Thursday, July 31, 2014

Australia's Iconic Reds Tasting

Last night I was a lucky man. These were the wines I tasted (in alphabetical order)

2012 Best's Bin 0 Shiraz
2010 Elderton Ashmead Cabernet
2010 Elderton Command Shiraz
2010 Henschke Mount Edelstone Shiraz
2010 Langmeil Orphan Bank Shiraz
2009 Penfolds Grange Shiraz
2010 Peter Lehmann Stonewell Shiraz
2012 Spinifex Bete Noir
2012 Spinifex La Mouline
2010 St. Hallets Old Block Shiraz
2009 Torbreck Descendant
2009 Torbreck Les Amis Grenache
2009 Torbreck RunRig Shiraz
2011 Tyrell's Vat 9 HV Shiraz
2013 Ulithorne Dona GSM
2012 Ulithorne Chi Grenache Shiraz
2011 Ulithorne Paternus Cabernet Shiraz
2011 Ulithorne Frux Frugis Shiraz
2012 Wynns V & A Cabernet Shiraz
2010 Wynns Alex 88 Shiraz

Western Australia was absent, and much of Victoria, but the tasting provided a good overview of the state of play of the major red varieties in Australia nonetheless. The wines were of excellent standard across the board. I will not focus on point scoring, but rather discuss my findings.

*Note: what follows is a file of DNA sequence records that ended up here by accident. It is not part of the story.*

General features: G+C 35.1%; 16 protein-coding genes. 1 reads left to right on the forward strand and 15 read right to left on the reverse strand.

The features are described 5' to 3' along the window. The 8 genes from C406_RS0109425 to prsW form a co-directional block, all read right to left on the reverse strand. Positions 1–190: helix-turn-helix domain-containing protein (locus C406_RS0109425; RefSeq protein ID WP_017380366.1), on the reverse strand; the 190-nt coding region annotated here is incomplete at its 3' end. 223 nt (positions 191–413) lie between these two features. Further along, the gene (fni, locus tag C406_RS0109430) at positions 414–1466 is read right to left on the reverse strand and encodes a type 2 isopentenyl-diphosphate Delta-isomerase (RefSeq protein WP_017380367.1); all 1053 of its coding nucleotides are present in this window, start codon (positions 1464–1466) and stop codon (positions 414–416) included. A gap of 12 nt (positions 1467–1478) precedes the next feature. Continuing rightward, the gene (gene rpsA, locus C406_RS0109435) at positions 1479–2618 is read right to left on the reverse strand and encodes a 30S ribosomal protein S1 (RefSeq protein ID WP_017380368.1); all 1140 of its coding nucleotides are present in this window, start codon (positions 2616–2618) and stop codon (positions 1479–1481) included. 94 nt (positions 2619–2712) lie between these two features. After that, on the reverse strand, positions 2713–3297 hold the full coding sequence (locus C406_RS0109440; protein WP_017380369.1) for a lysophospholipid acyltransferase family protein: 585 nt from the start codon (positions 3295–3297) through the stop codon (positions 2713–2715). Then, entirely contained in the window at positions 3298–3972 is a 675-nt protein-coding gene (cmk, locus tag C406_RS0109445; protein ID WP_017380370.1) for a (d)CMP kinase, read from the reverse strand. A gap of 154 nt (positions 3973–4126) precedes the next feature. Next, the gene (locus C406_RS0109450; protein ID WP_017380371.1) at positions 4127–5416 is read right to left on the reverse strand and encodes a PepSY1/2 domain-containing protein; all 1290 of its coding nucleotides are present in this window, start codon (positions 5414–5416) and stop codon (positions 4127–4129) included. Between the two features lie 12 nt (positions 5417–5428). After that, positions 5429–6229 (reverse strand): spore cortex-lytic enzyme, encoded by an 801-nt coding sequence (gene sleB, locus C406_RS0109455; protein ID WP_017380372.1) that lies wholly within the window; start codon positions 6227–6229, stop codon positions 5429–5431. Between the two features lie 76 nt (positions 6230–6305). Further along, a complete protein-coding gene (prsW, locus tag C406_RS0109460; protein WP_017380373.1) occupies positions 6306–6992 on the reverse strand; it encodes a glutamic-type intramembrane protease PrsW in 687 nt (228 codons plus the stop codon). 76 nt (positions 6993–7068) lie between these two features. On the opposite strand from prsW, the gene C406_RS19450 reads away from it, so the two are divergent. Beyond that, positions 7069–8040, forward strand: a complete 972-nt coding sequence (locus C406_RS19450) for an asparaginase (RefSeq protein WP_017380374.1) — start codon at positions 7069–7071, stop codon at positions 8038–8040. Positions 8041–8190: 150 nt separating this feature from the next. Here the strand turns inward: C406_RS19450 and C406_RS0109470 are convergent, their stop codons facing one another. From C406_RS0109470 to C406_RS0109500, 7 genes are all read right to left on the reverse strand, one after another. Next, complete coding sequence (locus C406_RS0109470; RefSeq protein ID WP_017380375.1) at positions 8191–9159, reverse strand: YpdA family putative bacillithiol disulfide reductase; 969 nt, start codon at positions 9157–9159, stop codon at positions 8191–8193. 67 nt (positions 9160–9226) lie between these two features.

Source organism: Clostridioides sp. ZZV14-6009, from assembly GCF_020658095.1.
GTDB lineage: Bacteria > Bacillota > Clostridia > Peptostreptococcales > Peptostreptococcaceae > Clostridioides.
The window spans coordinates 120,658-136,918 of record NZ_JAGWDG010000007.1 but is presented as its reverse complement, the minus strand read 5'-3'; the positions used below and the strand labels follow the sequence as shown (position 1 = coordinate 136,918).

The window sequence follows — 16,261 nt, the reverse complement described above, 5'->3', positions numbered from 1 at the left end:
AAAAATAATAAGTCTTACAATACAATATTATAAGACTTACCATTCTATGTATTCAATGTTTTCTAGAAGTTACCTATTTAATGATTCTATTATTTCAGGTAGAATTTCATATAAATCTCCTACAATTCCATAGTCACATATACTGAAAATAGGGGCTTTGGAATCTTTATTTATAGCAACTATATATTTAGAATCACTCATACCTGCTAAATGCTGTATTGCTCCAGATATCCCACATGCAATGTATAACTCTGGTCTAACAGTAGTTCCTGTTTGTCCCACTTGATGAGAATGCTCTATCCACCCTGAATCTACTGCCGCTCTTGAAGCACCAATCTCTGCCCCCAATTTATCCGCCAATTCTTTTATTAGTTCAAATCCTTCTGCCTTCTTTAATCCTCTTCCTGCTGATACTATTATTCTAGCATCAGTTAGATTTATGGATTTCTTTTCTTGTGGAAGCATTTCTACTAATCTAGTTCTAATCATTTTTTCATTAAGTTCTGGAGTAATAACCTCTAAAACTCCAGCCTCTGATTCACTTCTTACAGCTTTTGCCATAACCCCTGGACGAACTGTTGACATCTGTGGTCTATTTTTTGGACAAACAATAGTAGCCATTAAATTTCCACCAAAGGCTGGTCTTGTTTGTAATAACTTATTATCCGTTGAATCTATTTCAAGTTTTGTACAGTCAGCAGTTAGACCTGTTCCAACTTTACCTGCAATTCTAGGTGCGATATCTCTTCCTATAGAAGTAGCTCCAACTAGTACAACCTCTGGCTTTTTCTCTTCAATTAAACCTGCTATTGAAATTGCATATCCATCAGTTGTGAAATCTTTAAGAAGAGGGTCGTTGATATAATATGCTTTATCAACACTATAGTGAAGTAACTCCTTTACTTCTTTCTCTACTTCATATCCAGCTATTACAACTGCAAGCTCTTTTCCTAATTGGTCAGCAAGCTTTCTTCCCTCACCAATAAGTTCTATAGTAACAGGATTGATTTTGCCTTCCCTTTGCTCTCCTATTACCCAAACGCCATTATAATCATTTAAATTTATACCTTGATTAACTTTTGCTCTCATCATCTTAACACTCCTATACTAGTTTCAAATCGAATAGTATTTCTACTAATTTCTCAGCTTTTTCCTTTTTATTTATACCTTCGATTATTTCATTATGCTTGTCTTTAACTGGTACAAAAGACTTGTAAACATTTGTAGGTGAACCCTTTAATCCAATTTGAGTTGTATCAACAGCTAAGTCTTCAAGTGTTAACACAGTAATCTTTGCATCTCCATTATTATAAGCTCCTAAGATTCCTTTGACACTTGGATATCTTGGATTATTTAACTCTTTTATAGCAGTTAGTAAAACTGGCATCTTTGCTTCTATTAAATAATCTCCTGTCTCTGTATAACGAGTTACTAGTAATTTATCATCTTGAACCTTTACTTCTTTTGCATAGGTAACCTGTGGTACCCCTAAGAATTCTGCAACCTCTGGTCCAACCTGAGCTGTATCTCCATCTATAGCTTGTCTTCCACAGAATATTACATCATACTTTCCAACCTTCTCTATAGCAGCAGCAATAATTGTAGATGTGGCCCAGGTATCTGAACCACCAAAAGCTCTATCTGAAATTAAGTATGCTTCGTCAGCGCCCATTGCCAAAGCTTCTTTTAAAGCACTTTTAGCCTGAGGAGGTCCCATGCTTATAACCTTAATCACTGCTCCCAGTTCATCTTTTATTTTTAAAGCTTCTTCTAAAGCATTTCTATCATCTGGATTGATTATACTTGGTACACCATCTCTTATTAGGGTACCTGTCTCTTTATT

Ulithorne was a revelation to me. I was not familiar with this small winery from McLaren Vale, but mightily impressed with all their wines: great purity of fruit, precise winemaking and true varietal expression. Their Cabernet, with silky tannins and good ripeness was the wine of the night for me. The Grenache was dark fruited and elegant. No confectionery flavours there.

Henschke's Mount Edelstone was very complex and impressed me with exotic spice flavours, its smoothness and great balance.

Clearly, a number of Barossa makers have toned down alcohol and ripeness, with mixed success: Peter Lehmann's Stonewell Shiraz and St. Hallets Old Block were examples. I like the vibrancy and freshness of the Spinifex wines, but would I go for their wines if I wanted the 'Aussie Shiraz' feel? Some producers stick to their formula of  quite ripe wines, such as Elderton and Langmeil. The 2010 vintage helped with balance.